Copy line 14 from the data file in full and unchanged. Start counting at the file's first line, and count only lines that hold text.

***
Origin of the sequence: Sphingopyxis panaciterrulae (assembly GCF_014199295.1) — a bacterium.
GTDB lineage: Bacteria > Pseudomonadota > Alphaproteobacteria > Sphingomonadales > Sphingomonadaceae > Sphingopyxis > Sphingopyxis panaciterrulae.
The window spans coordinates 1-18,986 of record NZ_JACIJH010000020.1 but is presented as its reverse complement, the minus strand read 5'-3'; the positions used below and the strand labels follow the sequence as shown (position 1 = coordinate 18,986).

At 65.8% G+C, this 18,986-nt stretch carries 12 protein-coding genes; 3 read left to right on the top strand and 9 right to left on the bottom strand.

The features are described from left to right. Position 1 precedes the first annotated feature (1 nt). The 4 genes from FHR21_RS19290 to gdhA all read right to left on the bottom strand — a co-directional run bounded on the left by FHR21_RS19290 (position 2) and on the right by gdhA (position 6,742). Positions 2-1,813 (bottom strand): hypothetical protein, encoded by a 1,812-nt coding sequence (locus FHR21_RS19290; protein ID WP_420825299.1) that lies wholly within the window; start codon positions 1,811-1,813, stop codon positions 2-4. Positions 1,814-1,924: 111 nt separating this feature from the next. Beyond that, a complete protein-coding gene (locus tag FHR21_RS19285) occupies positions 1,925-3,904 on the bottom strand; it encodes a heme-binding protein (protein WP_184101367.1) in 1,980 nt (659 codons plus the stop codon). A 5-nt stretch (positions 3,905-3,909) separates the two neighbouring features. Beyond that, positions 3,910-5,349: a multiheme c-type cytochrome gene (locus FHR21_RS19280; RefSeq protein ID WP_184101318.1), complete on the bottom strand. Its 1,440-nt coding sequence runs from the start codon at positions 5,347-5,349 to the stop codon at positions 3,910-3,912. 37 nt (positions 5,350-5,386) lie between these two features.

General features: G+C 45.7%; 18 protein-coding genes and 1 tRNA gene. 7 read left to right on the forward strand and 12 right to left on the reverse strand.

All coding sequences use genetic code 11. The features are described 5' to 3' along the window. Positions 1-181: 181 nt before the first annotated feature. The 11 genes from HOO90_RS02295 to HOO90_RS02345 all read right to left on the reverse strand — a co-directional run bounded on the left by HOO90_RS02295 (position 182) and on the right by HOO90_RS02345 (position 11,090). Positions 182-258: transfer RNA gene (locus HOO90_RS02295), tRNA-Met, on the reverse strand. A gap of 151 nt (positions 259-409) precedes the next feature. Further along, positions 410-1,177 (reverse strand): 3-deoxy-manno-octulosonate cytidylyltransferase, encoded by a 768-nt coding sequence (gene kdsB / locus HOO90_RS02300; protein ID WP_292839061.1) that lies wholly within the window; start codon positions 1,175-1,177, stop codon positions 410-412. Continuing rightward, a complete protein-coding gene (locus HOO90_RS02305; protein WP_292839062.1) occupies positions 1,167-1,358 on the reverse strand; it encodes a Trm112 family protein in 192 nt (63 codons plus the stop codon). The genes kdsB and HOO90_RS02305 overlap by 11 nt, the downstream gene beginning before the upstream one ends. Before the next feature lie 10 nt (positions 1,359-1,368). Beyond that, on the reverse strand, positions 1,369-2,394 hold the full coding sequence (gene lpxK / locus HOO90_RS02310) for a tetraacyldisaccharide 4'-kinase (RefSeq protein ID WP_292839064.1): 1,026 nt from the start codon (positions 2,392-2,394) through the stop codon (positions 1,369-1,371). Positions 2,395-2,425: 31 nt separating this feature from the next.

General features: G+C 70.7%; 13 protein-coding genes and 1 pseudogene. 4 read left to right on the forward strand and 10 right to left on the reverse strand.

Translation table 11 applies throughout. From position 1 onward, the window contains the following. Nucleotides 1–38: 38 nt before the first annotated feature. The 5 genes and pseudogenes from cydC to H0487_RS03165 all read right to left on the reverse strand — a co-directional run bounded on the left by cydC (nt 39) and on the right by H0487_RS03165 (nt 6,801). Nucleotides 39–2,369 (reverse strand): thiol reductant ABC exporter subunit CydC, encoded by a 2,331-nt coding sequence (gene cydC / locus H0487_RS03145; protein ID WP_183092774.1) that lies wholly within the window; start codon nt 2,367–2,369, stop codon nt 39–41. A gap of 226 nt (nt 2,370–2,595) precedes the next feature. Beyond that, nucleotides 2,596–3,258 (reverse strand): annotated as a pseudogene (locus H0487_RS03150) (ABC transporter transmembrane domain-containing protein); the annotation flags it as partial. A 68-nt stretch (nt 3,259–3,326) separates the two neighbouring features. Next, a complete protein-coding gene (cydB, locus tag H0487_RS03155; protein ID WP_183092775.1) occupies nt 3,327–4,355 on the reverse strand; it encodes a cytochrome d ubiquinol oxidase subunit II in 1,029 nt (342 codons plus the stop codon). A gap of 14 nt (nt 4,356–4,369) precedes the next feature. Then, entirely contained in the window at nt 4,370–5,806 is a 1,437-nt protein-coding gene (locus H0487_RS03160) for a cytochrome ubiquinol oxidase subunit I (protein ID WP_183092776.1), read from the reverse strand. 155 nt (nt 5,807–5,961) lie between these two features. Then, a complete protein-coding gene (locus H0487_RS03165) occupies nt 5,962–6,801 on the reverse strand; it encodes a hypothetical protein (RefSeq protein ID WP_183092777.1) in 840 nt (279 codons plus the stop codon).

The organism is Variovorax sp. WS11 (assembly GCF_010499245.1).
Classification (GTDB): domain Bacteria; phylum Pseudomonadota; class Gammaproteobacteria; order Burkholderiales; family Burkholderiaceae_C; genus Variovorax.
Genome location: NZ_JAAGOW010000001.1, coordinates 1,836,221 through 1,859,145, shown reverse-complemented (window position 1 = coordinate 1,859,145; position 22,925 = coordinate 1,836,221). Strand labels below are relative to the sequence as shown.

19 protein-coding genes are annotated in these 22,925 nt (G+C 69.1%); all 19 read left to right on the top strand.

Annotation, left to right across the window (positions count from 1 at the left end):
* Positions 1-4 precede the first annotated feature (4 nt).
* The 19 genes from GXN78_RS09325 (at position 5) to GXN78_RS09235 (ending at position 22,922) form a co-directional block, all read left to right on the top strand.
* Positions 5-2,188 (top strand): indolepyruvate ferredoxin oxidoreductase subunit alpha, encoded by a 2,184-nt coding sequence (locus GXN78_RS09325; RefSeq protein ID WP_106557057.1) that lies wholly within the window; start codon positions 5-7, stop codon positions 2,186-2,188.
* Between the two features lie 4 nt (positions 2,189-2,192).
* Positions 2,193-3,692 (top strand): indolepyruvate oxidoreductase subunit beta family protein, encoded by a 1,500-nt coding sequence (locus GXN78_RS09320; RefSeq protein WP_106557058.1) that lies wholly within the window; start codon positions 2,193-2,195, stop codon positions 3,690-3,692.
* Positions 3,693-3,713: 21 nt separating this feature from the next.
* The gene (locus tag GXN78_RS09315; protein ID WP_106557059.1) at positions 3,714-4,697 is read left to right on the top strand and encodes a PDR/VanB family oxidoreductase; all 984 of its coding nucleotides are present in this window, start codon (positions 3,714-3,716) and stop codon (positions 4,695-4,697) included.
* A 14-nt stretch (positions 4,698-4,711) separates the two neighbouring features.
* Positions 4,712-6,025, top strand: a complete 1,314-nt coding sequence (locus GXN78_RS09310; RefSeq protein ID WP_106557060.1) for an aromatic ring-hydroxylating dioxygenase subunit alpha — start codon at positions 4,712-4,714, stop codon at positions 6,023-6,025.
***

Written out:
Annotation, left to right across the window (positions count from 1 at the left end):